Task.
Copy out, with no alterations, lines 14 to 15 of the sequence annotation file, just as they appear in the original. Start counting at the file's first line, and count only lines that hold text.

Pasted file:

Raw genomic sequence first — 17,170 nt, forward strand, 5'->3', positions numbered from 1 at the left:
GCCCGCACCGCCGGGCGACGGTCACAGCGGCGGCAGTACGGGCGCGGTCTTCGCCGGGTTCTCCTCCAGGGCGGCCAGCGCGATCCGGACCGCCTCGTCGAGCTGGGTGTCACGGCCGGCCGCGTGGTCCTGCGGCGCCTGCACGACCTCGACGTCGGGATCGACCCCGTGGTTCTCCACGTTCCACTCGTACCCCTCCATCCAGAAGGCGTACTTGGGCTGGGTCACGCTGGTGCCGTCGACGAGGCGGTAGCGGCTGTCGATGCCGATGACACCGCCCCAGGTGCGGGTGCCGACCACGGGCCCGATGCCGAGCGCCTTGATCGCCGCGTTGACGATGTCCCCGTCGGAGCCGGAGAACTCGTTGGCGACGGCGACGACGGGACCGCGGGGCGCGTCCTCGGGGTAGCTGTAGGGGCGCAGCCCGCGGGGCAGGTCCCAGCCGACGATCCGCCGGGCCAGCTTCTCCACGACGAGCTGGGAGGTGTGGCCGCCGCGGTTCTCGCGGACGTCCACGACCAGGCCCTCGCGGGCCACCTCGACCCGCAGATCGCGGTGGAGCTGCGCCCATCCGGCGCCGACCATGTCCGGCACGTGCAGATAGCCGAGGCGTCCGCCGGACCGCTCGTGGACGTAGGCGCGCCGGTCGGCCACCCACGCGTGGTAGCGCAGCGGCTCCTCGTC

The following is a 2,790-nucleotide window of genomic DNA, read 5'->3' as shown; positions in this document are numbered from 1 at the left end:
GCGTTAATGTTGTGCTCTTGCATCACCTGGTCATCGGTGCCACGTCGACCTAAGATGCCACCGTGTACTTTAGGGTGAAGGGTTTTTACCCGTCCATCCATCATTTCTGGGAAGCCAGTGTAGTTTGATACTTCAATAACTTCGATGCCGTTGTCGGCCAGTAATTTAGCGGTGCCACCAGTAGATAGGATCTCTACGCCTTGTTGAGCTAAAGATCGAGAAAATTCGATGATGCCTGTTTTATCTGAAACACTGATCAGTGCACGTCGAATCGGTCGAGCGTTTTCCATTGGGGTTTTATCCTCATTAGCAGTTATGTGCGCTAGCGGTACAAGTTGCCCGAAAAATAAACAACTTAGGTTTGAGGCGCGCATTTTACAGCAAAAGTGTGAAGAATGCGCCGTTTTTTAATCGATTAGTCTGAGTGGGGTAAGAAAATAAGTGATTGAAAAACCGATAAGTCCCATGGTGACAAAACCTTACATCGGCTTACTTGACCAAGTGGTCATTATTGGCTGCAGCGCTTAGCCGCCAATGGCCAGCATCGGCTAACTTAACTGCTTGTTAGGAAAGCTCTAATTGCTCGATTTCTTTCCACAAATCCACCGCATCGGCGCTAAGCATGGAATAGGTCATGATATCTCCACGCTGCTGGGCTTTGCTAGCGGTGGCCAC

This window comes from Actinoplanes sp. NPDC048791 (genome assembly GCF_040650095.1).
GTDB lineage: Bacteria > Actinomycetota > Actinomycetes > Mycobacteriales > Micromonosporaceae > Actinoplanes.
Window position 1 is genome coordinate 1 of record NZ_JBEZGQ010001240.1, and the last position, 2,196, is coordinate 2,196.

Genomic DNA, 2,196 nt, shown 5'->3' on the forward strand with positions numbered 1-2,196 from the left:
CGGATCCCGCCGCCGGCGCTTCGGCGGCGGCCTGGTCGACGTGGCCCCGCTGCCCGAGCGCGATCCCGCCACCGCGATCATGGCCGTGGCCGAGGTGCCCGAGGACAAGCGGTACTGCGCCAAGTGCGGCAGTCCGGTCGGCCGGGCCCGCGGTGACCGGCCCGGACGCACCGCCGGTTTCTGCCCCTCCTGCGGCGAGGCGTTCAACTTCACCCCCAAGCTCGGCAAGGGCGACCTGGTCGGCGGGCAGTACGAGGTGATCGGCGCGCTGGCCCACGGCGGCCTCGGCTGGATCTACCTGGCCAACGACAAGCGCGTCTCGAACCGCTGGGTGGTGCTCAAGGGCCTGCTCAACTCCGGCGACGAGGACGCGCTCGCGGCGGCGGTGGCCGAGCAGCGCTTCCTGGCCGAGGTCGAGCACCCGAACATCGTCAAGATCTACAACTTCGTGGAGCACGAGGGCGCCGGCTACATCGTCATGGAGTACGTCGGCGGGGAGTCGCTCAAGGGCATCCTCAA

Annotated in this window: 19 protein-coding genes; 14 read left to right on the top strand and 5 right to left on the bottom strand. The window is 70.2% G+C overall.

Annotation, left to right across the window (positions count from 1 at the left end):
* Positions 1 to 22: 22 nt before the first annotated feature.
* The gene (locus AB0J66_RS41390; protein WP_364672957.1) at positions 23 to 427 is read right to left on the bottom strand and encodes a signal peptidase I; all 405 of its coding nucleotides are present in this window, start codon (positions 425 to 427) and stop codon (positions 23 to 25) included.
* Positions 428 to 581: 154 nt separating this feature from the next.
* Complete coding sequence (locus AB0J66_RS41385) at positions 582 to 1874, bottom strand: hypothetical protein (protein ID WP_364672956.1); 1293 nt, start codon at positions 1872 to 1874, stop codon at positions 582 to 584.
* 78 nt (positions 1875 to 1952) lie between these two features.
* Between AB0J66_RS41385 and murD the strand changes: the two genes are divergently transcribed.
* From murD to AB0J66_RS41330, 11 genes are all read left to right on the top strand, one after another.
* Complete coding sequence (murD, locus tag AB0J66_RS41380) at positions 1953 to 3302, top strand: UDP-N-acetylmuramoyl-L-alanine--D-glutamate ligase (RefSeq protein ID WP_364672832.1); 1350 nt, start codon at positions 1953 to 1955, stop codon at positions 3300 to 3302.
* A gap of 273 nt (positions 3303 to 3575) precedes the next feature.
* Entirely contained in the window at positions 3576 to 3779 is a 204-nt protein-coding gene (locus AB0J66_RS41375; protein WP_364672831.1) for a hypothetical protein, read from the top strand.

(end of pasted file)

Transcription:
* Positions 428 to 581: 154 nt separating this feature from the next.
* Complete coding sequence (locus AB0J66_RS41385) at positions 582 to 1874, bottom strand: hypothetical protein (protein ID WP_364672956.1); 1293 nt, start codon at positions 1872 to 1874, stop codon at positions 582 to 584.